the word servo, this word comes from the Latin and means slave.
Since slaves were once used to do the hard physical work, the
word in modern electronic parlance has come to mean the unit
which furnishes physical power in a control system; in particular,
The De Bolt 2PN "Multi-Servo" shown in Fig. 4 is an electric
motor with associated reduction gears, switches, and anti-coast
device. It can be used in the same manner that the standard
two-finger escapement is used to move control surfaces. The
designation 2PN indicates its operation. This stands for "two
Fig. 4. Top and side views of a typical servo
unit for radio control. Motor is about 1" wide.
Examination of Fig. 4 will reveal the small brass terminal
on the face of the fiber disc to which the linkage to the control
surface is fastened. Notice also the two brass switches mounted
below and behind the output disc, and the small fiber pins on
the inside of the fiber disc which open the switches at the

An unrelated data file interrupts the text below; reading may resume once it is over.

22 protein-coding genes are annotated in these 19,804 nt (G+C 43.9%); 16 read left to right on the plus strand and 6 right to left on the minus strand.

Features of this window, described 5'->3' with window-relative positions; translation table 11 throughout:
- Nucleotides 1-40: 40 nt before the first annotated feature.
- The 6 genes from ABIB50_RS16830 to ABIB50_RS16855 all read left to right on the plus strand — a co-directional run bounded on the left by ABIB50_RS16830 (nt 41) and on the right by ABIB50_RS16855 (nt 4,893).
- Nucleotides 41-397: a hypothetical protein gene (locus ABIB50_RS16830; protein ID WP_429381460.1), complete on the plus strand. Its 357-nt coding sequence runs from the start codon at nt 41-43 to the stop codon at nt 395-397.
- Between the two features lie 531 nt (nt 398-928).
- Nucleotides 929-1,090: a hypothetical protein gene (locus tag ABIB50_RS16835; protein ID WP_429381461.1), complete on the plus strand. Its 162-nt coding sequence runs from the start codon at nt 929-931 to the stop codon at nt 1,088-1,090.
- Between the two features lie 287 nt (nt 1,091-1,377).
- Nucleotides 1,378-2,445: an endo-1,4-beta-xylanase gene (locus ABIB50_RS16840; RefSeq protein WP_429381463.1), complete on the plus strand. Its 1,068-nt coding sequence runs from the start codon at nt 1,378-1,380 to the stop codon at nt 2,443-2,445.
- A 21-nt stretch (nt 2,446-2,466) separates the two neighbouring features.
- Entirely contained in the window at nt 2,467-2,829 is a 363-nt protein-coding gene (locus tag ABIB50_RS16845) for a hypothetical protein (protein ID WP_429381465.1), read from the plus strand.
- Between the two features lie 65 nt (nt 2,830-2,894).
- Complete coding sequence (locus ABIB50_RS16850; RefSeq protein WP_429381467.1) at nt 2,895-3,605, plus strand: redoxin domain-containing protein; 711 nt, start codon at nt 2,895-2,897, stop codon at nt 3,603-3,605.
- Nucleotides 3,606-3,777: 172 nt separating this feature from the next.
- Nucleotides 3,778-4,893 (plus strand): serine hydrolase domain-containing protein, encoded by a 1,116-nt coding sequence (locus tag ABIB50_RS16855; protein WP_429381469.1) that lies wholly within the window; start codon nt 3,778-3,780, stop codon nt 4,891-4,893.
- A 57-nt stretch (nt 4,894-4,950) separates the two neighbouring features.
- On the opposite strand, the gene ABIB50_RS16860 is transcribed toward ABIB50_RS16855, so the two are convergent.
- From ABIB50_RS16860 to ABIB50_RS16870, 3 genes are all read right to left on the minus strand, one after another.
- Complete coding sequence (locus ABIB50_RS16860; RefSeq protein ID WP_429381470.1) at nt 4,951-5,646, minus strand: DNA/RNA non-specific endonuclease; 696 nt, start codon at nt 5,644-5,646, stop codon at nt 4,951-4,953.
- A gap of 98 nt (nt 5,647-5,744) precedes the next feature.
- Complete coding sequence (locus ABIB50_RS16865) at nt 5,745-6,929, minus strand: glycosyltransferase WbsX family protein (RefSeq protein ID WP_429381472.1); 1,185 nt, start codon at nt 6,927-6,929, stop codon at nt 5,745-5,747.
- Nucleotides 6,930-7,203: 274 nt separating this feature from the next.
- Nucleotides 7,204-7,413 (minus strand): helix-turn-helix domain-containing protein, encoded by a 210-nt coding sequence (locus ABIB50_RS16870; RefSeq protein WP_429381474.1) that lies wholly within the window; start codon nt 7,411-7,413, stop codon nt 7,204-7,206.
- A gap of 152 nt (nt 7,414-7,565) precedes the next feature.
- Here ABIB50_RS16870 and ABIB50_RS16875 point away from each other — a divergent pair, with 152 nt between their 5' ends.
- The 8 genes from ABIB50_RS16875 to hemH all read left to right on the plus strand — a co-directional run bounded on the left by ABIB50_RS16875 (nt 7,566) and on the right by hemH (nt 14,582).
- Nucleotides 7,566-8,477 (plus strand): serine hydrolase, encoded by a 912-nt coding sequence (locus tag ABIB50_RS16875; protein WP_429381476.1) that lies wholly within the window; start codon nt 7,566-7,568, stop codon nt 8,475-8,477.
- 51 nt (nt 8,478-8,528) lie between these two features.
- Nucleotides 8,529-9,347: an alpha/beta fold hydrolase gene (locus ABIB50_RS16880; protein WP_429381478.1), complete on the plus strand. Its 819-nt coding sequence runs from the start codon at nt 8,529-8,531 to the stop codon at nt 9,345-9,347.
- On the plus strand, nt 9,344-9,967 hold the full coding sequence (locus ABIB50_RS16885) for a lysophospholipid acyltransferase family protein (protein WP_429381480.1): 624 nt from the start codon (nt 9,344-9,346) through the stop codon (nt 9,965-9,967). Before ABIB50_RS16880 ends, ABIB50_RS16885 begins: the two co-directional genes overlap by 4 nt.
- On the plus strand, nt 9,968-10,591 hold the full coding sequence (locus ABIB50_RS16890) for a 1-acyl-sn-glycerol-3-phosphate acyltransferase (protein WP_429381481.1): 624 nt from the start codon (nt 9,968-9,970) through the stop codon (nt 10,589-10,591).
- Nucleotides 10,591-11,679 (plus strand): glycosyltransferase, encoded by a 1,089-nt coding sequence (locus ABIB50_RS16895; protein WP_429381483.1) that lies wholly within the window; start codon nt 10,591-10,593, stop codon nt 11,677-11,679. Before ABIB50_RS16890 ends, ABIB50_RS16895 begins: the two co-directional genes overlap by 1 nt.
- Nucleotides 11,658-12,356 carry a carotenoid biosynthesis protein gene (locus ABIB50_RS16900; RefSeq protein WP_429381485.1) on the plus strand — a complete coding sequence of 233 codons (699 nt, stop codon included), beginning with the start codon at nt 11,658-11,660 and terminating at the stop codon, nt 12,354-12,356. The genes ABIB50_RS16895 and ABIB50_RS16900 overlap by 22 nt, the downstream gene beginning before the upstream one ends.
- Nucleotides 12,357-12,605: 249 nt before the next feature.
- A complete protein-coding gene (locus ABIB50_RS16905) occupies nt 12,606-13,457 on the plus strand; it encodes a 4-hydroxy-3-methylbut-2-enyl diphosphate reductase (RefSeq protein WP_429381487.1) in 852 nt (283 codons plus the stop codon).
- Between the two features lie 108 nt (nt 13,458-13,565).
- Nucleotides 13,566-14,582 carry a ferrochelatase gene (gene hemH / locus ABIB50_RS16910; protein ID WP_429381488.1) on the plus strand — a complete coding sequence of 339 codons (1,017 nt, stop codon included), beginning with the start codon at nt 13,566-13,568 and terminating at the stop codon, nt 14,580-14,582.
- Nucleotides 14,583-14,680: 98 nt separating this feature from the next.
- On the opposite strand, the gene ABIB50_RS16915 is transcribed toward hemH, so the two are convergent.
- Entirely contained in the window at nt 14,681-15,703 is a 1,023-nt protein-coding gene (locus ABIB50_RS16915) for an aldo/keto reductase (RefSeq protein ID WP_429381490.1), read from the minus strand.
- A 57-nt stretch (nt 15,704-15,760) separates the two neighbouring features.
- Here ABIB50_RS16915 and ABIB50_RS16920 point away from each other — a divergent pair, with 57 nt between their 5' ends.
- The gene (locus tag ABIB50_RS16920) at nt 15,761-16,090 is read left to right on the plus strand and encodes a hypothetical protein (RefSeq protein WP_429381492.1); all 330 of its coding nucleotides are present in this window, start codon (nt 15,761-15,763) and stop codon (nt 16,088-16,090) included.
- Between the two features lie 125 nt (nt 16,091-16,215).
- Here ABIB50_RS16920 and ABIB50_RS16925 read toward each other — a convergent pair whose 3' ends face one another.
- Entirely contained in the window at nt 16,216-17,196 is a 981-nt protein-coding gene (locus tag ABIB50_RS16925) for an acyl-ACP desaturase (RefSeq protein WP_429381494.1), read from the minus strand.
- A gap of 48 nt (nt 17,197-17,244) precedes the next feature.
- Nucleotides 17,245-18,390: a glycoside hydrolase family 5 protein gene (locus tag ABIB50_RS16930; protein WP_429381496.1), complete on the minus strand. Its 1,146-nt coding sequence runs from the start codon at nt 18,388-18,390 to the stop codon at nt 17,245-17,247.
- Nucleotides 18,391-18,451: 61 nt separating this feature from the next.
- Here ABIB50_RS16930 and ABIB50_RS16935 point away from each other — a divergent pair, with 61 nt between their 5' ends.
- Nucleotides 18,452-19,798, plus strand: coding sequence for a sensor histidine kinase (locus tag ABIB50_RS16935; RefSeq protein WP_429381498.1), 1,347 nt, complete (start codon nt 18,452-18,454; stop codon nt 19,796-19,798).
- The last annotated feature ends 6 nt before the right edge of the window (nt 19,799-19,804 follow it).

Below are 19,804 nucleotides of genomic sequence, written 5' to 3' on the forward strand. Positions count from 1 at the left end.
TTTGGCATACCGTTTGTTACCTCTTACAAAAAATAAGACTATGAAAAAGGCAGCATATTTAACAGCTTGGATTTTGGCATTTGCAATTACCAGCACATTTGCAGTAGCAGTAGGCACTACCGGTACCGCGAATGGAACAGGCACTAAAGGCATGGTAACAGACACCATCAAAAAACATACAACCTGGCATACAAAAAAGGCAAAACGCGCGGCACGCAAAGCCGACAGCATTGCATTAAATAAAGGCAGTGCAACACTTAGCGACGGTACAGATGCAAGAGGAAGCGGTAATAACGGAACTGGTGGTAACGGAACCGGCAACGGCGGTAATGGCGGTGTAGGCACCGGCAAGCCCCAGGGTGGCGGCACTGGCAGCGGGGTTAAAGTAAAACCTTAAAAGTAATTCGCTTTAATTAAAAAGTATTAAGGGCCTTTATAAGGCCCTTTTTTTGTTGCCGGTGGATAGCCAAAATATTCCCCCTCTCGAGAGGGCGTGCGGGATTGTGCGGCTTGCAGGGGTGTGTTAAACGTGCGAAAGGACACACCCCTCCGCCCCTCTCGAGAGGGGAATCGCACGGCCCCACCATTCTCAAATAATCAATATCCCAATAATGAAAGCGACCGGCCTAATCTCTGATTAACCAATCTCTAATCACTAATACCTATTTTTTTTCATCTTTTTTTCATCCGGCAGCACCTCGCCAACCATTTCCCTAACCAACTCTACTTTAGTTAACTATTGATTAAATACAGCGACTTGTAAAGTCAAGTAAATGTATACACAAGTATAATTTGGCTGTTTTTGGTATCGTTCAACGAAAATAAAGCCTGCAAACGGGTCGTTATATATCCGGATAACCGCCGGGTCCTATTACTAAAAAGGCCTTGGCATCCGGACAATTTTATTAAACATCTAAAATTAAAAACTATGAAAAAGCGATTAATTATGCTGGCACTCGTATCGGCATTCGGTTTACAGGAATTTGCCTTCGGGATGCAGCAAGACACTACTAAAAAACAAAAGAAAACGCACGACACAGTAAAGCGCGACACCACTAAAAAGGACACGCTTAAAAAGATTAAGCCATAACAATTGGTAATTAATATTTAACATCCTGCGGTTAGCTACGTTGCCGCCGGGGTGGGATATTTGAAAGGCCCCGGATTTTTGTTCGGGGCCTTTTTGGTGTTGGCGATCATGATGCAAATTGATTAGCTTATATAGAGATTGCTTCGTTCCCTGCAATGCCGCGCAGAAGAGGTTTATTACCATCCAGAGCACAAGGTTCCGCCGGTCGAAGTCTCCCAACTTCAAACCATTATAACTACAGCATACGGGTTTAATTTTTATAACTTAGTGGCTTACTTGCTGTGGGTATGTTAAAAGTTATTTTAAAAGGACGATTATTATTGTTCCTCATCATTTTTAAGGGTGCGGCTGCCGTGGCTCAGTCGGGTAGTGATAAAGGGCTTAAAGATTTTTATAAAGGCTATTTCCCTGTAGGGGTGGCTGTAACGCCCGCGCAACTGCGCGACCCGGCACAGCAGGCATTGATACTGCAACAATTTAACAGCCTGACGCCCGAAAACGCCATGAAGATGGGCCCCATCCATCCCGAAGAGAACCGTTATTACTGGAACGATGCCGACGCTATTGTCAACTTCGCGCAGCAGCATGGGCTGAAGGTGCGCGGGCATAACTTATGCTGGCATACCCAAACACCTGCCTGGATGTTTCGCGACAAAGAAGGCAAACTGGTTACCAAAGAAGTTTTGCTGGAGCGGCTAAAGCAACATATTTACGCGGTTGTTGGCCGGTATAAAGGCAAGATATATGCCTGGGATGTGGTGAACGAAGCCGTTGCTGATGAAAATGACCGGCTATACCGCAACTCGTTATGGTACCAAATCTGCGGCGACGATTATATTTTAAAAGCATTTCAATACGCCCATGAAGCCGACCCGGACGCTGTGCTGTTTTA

Comparing this unit to escapements highlights the following:
1. No rubber bands are required.
2. Servos are small and lightweight (2 ounces).
3. They have fast response and are reliable.
4. They require conservative battery power (2 pen cells
or their equivalent).
5. They are failure-safe in case if receiver failure.
6 They consume no power in any control or neutral position.
7. They are rugged and compact.
8. They have a simple and definite control sequence. The
sequence is easy to remember and transmit using a standard pushbutton,
it is "off" for neutral; "on" for left; and "on-off-on" for
Fig. 5 shows a typical wiring setup for a servo. Notice the
fiber disc and the fiber shafts labeled N, R, and L. In the
position shown, neutral, shaft N is depressing switch 2, opening
its connection to D. The shaft does not open switch 1 since
this switch is located lower than switch 2 and shaft N is placed
nearer the center of the disc than L or R.